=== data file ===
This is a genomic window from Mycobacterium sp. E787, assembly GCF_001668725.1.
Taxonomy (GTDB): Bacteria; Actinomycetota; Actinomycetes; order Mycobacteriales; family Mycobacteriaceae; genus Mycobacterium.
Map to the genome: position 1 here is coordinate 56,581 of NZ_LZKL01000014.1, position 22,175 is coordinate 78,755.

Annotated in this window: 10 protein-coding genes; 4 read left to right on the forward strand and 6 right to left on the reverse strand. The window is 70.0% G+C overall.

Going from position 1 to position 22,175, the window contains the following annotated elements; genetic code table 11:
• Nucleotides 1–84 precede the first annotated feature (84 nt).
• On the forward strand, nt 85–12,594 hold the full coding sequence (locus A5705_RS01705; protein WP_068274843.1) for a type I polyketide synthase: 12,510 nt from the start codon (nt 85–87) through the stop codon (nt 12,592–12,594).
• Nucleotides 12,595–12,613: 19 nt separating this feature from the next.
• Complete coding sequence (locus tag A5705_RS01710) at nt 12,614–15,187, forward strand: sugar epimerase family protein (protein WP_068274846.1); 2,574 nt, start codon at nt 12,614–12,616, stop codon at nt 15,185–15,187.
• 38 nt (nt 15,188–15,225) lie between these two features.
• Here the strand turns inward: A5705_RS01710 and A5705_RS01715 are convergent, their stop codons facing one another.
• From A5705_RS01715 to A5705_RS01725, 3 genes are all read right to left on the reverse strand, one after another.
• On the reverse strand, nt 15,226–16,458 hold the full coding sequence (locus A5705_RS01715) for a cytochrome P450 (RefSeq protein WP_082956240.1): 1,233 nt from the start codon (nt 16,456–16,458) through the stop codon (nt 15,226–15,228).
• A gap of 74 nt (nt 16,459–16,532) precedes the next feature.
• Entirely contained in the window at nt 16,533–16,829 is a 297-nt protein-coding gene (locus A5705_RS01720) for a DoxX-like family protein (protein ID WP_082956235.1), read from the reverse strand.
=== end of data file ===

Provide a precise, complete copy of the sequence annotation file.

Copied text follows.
This is a genomic window from Mycobacterium sp. E787, assembly GCF_001668725.1.
Taxonomy (GTDB): Bacteria; Actinomycetota; Actinomycetes; order Mycobacteriales; family Mycobacteriaceae; genus Mycobacterium.
Map to the genome: position 1 here is coordinate 56,581 of NZ_LZKL01000014.1, position 22,175 is coordinate 78,755.

Annotated in this window: 10 protein-coding genes; 4 read left to right on the forward strand and 6 right to left on the reverse strand. The window is 70.0% G+C overall.

Going from position 1 to position 22,175, the window contains the following annotated elements; genetic code table 11:
• Nucleotides 1–84 precede the first annotated feature (84 nt).
• On the forward strand, nt 85–12,594 hold the full coding sequence (locus A5705_RS01705; protein WP_068274843.1) for a type I polyketide synthase: 12,510 nt from the start codon (nt 85–87) through the stop codon (nt 12,592–12,594).
• Nucleotides 12,595–12,613: 19 nt separating this feature from the next.
• Complete coding sequence (locus tag A5705_RS01710) at nt 12,614–15,187, forward strand: sugar epimerase family protein (protein WP_068274846.1); 2,574 nt, start codon at nt 12,614–12,616, stop codon at nt 15,185–15,187.
• 38 nt (nt 15,188–15,225) lie between these two features.
• Here the strand turns inward: A5705_RS01710 and A5705_RS01715 are convergent, their stop codons facing one another.
• From A5705_RS01715 to A5705_RS01725, 3 genes are all read right to left on the reverse strand, one after another.
• On the reverse strand, nt 15,226–16,458 hold the full coding sequence (locus A5705_RS01715) for a cytochrome P450 (RefSeq protein WP_082956240.1): 1,233 nt from the start codon (nt 16,456–16,458) through the stop codon (nt 15,226–15,228).
• A gap of 74 nt (nt 16,459–16,532) precedes the next feature.
• Entirely contained in the window at nt 16,533–16,829 is a 297-nt protein-coding gene (locus A5705_RS01720) for a DoxX-like family protein (protein ID WP_082956235.1), read from the reverse strand.